TIP #2 – Use your software program to help with the organization of your vans or trucks. Make a map of your van, giving each shelf a code and then assign these codes to your inventory parts. This will allow easy restocking, even by a member of your staff who may not really know what they ‘re handling. Using this system, they’ll know where the parts are stored. Desco’s ESC software offers an aisle and bin assignment for stock part numbers in addition to min/max quantity levels. This makes restocking as simple as pulling one report that shows what to order, how much, and where on the van it should go.
TIP #3 – Leave plenty of room for the technician’s tools. Technicians love their tools, and they need room to organize and keep them safe. When we first implemented a uniform fleet, we had a little resistance for this very simple reason. Technicians are creatures of habit, and they may actually consider it a part of their life’s work getting their van exactly how they like it, so be careful in how you approach this. Giving them large swaths of open space near a door will probably alleviate their concerns. Also, remember to stress the positives of this change to your technicians.
1. Make a map: Front of the store and Back of the store.
2. Incorporate your software to assign parts a place on your map.
3. Be mindful of your technicians need to keep a part of his van his own.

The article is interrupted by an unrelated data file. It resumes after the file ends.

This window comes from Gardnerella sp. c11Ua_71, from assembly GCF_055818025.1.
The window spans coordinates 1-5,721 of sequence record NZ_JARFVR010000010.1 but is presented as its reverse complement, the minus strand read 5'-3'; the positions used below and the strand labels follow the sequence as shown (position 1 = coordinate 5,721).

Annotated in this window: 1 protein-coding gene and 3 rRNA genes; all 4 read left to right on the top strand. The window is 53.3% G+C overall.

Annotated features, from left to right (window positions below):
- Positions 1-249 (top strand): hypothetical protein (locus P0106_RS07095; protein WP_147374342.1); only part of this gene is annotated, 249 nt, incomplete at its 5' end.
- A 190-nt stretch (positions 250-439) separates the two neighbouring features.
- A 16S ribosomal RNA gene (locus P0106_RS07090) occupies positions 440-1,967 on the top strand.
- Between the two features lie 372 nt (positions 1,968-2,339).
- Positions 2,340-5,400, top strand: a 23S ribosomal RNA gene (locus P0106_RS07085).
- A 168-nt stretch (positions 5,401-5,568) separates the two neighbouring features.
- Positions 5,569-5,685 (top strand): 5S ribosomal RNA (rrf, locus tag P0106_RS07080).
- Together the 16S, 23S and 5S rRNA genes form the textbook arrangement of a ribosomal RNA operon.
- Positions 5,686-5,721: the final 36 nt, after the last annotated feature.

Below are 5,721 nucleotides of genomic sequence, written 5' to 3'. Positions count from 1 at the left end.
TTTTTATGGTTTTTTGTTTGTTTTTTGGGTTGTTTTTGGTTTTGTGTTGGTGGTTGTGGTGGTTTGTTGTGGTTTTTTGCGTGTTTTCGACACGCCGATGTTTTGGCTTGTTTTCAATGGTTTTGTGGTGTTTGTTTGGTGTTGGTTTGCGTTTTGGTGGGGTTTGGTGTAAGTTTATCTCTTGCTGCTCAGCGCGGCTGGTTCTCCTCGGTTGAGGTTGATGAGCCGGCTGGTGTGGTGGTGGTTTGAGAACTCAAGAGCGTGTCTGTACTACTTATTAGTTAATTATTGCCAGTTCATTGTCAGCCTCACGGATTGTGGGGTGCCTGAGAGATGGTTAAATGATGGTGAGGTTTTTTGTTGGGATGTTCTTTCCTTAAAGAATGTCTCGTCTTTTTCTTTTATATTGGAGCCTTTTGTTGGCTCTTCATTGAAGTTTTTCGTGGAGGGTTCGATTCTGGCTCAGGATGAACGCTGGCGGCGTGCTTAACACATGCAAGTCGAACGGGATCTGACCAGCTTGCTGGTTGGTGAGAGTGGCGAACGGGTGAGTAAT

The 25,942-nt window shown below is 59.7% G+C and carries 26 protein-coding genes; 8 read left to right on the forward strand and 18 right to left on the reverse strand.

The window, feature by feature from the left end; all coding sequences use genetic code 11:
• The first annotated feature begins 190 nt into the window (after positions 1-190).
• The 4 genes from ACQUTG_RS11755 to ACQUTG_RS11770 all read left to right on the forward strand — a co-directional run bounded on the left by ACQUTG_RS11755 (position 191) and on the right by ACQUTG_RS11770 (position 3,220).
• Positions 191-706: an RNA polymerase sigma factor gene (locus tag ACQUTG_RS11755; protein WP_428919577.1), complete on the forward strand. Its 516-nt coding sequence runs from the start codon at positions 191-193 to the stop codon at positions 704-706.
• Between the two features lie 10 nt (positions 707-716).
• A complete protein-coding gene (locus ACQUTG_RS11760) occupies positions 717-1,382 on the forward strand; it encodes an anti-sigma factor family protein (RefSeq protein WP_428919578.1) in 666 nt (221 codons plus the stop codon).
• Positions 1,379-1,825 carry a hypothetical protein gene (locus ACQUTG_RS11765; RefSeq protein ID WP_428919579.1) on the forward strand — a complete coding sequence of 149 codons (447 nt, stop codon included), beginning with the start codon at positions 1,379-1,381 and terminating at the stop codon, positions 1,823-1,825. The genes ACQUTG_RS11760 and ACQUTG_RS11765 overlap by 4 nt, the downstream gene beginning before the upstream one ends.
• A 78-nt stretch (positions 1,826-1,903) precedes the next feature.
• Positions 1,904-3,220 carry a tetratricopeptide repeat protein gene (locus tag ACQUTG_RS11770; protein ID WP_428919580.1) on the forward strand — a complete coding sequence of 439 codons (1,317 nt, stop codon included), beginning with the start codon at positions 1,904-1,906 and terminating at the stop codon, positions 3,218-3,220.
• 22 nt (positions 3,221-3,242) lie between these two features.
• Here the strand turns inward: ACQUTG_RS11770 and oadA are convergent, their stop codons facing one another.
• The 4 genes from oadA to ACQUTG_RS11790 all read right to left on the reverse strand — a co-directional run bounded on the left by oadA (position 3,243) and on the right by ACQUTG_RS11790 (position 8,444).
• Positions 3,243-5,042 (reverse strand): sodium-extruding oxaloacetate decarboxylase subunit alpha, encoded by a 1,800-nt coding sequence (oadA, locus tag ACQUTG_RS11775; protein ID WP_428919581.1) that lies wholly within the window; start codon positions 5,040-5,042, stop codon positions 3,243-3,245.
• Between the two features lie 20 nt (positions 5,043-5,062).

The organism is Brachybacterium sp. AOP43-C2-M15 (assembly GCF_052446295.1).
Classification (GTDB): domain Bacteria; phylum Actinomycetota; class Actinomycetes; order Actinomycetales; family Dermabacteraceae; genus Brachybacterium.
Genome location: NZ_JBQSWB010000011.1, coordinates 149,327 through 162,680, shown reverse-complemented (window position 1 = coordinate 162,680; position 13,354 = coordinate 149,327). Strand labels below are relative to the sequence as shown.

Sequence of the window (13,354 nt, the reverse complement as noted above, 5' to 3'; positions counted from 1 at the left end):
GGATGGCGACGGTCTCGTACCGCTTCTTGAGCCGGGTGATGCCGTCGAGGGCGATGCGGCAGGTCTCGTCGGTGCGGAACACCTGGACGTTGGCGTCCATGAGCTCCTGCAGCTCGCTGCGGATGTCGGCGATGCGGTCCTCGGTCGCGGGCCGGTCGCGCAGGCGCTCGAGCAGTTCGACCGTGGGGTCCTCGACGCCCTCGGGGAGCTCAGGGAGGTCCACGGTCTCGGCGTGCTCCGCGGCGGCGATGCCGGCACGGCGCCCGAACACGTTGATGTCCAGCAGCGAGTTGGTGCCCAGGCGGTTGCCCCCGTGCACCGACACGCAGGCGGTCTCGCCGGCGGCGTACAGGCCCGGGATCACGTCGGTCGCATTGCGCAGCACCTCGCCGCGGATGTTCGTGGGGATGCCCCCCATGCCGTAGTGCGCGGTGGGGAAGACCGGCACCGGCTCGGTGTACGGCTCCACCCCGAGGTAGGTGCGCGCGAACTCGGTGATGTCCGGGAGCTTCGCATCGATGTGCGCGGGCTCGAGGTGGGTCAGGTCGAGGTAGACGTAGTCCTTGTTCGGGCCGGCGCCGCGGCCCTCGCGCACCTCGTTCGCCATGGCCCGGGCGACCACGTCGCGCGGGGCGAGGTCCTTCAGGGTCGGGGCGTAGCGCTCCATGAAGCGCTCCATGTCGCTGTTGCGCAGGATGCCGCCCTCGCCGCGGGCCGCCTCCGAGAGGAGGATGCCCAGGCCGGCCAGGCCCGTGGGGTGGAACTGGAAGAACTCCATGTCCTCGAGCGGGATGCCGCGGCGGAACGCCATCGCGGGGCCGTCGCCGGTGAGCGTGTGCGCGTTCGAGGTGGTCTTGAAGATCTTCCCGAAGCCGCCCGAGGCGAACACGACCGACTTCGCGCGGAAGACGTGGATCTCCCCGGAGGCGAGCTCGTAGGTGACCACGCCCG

Learning from McDonald’s and applying their approach to consistency can greatly improve our industry, if we would only give it a shot.
— Neil Gerrald, service operations manager; and Jeremy Price, logistics manager, Aloha Aire Heating & Cooling, Texarkana, TX. 903/832-5642.
Be Organized, Be Creative
When I first started in the business 15 years ago, we didn’t need a lot of different parts. Parts were universal. Filters took up less space on a service truck, leaving more than adequate room for universal parts that work on any brand unit. Times have changed, and the amount of test equipment we use today requires additional space in a truck.
Today’s service and installation truck is different than in the past. It looks like a parts store that specializes only in filters. There are so many different types and brands of filters on the market today, that keeping an adequate supply requires most of the truck space. Some of the van and truck space is used for universal parts such as contactors, capacitors, rescue motors, and a few other parts. Tools and test equipment take up a large part of the work truck or van. There’s not much space to move around, so technicians need to be very organized and creative. Organizational bins are used tin the trucks for all of the small parts like pvc fittings, gas pipefittings, electrical connectors, and copper fittings.
One other problem that should be addressed is that most of the universal parts require some type of application and retrofit guide. The lack of space requires the technician to keep digital copies of product data and application materials to eliminate the need for literature racks, which creates another issue with keeping sales literature for customers. This is just another way the technician must become more organized and creative.
—Glyn Strickland, technical manager, Estes Services., Atlanta, GA. 404/361/6560.